As a painter, I express myself with paint.  As a representational artist, I’m inspired by the places I’ve lived in and traveled to, and the people I’ve known. My time in Litchfield County and the surrounding area has provided me an opportunity to explore in depth the rural theme that I had been building up to over the years.  Although my subjects are as diverse as rural, coastal, urban, and portraits, there is always the portrayal of the effects of light, with an intensity achieved through the use of details, color, and contrasting values, and the desire to make works of art that look “real”, but with painterly techniques that distinguish them from photography and digital art.   I paint images that I can relate to, and hopefully other people will as well:  for me, the work of art is not complete until it is shared with and enjoyed by others.

<p><a href=”″>Nick Savides- Winter Walk</a> from <a href=”″>Jordan Hutton</a> on <a href=””>Vimeo</a&gt;.</p>



Nick Savides’ piece is titled “Winter Walk” and is an Oil on Linen that is 18×24″. We hope you enjoyed the video above but it is best to see this work in person to get the subtleties of the texture of the paint and its’ colors.

Please come see us 11-4pm Friday through Sunday during the month of February. We will be open Saturday and Sunday 11-5pm during March. We are happy to make appointments for private viewings as well. Thank you Nick for being inspired by our local landscapes and for writing this blog; we hope people will come to the gallery to see how well you paint the area around us.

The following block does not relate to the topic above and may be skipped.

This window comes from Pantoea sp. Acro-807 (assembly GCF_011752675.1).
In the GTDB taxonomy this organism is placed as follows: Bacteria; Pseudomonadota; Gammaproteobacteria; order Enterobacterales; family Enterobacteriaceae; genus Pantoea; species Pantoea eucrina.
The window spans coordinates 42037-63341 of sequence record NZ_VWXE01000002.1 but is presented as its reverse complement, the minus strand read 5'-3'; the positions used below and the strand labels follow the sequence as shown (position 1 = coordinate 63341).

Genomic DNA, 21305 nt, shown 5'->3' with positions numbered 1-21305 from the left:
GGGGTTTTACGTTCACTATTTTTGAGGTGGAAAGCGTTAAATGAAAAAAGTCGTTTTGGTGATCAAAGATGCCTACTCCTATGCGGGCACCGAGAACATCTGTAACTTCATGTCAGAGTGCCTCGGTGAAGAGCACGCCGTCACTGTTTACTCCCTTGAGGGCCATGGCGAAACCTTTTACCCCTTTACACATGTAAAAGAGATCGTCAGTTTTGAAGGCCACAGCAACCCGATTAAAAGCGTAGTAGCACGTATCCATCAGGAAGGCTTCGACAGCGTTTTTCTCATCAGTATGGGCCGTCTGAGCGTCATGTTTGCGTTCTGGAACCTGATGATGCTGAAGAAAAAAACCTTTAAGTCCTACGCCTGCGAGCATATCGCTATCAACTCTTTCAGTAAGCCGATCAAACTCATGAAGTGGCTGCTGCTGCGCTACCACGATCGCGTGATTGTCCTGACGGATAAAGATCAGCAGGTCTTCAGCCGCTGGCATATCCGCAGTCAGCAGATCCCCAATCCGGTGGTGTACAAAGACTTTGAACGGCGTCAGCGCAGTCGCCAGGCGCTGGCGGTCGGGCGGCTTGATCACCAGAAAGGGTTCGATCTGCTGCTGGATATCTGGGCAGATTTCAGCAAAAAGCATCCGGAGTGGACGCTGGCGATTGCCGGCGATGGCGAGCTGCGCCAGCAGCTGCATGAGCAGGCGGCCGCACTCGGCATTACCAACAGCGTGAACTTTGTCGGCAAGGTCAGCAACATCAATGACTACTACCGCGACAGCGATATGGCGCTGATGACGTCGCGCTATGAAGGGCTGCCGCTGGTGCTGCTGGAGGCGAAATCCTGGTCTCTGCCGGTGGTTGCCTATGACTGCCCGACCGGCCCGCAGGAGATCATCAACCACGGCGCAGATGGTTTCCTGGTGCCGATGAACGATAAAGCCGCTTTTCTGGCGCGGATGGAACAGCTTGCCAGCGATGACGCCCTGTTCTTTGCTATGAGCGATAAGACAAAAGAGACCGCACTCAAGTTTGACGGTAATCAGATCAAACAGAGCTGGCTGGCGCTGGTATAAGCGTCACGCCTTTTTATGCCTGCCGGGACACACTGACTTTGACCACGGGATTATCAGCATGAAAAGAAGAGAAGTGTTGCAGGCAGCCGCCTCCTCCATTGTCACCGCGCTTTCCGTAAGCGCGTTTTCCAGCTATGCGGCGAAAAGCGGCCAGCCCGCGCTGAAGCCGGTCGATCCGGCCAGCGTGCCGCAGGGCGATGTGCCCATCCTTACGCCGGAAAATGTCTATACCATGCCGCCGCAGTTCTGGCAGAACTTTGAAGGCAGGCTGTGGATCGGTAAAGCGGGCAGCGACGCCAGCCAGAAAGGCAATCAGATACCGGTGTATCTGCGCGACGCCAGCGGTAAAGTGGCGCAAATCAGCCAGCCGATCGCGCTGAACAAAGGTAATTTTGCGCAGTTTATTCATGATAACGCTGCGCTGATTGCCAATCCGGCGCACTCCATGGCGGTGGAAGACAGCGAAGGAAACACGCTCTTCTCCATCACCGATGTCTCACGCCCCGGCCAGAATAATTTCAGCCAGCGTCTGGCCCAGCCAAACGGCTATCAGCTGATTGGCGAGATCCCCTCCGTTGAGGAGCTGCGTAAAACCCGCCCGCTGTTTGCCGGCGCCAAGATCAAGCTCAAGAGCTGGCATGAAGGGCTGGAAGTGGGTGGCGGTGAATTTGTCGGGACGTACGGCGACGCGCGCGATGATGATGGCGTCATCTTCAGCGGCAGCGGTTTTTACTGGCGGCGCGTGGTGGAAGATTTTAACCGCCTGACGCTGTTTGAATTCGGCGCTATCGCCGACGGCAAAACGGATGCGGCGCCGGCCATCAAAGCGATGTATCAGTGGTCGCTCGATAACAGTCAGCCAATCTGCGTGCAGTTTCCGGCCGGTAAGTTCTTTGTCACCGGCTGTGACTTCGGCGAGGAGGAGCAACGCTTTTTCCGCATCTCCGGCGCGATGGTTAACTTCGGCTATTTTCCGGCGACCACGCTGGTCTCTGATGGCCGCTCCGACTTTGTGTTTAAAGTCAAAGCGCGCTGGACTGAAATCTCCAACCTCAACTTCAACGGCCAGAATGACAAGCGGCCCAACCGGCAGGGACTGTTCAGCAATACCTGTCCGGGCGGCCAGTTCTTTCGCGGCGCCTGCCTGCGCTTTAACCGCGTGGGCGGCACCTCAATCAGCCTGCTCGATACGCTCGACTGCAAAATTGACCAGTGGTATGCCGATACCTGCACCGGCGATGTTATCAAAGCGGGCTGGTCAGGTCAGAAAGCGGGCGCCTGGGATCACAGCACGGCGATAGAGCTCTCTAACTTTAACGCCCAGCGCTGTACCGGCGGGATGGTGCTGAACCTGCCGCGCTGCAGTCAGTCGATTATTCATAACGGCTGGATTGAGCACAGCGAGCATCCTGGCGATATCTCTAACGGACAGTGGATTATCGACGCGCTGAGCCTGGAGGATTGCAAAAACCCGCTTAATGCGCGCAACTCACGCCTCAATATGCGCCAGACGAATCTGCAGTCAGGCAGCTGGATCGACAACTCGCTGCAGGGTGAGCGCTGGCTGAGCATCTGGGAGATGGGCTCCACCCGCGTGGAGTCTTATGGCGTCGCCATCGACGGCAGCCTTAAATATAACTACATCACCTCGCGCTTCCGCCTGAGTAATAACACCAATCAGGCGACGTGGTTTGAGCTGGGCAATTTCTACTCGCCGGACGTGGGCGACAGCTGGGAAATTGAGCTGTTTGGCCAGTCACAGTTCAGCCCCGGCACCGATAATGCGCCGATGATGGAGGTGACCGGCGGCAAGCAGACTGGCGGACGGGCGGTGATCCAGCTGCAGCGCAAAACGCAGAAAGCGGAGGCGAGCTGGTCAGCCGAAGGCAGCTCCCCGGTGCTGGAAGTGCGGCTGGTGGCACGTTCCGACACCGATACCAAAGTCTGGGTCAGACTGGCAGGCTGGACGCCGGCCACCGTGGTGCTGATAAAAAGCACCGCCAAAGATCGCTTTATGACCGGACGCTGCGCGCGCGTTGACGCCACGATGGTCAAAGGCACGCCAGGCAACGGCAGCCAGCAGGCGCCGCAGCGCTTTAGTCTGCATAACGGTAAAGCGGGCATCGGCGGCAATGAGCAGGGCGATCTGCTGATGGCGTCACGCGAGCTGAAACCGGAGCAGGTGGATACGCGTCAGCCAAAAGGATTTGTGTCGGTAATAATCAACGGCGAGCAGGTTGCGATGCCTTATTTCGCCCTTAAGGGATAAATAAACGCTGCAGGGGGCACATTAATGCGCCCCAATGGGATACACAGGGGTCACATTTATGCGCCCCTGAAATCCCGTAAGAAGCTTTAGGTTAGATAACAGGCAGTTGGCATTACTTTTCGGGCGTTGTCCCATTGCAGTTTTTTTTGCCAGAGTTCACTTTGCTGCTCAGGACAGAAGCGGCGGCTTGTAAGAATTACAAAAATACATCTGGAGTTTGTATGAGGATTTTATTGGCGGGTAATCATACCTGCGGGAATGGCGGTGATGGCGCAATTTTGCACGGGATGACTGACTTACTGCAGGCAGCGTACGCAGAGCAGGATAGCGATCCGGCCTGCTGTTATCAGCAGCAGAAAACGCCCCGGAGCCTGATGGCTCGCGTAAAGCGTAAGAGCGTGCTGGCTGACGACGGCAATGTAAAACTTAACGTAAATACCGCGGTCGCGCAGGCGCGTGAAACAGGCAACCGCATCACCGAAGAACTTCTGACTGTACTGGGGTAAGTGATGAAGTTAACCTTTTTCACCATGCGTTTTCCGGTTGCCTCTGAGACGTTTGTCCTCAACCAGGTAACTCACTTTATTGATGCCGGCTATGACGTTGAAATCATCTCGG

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Winter Warmer Featured Artist: Kim Radochia


Often when I open my studio door to the public in Boston I receive something incredibly valuable in return for sharing my artwork with them. This happened recently when someone saw the artwork that is being shown at The White Gallery called Murmuration. I was studying water; it’s movement and the lines and patterns that are created from its currents. This work, which is made of hundreds of tiny painted papers set on edge on a board, was up on the wall and a woman in the studio that I was conversing with was filled with excitement telling me that I had to look up the videos online of the ‘Murmuration of the Starling’. I did so right away and was stunned by the connection of what I was creating to the patterning that these flocking birds were making in the sky. That was the beginning of my exploration of Murmurations. The movement and forms are spectacular and I was so honored to have my artwork compared to this natural phenomena. My invented Murmurations have expanded in size and the work has progressed to resemble another natural phenomena, Slot Canyons. Whether Tides, Murmurations, or Slots this artwork is about experiencing something new and feeling movement, energy, and light as you move and interact with the artwork.


Kim Radochia


Kim’s Piece is Titled “Murmuration 4″. It is 27×31 inches. This is a piece that has to be seen in person for full effect. A video of it will be added to this post in the near future. Please come see us 11-4pm Friday through Sunday during the month of February. We will be open Saturday and Sunday 11-5pm during March. We are happy to make appointments for private viewings as well. Thank you Kim for taking the time to write about your work, we hope this inspires people to come see it.